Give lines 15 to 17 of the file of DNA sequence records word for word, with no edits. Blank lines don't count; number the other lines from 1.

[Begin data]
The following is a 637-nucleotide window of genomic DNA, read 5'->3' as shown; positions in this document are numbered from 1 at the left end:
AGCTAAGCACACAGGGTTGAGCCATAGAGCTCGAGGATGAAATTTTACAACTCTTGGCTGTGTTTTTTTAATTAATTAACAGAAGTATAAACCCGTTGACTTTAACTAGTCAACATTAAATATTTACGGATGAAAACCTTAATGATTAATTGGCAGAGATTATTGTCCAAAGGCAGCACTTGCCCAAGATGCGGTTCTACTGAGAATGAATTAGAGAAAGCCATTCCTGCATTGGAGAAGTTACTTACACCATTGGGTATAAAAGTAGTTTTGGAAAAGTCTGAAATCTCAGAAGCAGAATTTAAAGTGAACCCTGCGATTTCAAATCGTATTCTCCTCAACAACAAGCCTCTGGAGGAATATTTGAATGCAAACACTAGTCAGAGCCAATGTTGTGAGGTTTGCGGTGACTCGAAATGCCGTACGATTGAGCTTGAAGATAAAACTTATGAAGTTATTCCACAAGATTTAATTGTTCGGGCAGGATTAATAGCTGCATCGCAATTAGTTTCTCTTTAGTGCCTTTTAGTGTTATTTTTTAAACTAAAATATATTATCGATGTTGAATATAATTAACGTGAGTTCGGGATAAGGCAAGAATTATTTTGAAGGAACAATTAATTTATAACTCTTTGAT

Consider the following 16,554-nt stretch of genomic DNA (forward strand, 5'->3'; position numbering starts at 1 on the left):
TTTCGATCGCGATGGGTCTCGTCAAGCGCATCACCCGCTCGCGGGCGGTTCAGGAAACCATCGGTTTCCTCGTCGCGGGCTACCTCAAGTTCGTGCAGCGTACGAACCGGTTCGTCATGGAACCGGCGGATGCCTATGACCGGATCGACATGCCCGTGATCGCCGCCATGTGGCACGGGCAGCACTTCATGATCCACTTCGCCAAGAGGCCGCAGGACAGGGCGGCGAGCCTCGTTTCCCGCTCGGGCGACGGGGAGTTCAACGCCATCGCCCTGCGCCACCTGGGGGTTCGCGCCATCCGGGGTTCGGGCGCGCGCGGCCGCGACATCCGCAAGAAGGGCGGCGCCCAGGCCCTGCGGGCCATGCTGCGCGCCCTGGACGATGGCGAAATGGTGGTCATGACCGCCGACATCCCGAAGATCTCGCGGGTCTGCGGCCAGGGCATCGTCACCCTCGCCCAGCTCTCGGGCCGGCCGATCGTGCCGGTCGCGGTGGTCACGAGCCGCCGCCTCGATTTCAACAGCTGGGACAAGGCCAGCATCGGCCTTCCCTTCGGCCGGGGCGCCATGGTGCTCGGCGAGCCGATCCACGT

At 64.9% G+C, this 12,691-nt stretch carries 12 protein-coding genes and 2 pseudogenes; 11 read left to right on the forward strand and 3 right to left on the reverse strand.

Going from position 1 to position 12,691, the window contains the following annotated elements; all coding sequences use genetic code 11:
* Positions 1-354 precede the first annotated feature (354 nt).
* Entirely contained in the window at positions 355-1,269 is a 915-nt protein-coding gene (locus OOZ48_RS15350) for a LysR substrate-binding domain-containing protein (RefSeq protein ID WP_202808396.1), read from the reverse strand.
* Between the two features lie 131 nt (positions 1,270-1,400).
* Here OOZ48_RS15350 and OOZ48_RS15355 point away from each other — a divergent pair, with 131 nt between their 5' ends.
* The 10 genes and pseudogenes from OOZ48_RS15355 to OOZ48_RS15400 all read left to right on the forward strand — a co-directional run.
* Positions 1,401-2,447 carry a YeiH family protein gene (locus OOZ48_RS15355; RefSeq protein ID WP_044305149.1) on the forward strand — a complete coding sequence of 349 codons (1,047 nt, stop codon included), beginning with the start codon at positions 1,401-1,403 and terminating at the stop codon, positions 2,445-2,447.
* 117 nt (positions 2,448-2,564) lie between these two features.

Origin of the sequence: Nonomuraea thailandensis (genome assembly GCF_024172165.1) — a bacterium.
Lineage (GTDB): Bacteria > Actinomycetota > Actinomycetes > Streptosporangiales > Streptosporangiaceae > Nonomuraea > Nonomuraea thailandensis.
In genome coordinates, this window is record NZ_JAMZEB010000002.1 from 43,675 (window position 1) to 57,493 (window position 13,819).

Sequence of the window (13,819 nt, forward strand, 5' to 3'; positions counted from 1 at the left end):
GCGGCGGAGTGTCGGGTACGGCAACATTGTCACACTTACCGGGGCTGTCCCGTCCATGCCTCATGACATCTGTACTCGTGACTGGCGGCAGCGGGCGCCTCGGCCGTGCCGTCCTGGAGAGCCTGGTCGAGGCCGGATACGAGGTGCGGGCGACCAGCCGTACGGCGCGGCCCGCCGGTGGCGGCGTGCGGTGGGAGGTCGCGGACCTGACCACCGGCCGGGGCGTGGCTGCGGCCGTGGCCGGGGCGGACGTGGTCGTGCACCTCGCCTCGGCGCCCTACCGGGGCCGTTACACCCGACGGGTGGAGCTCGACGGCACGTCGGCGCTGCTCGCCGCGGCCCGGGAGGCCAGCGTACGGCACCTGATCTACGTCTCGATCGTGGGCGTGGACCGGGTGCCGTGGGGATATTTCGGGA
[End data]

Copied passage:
Lineage (GTDB): Bacteria > Actinomycetota > Actinomycetes > Streptosporangiales > Streptosporangiaceae > Nonomuraea > Nonomuraea thailandensis.
In genome coordinates, this window is record NZ_JAMZEB010000002.1 from 43,675 (window position 1) to 57,493 (window position 13,819).

Sequence of the window (13,819 nt, forward strand, 5' to 3'; positions counted from 1 at the left end):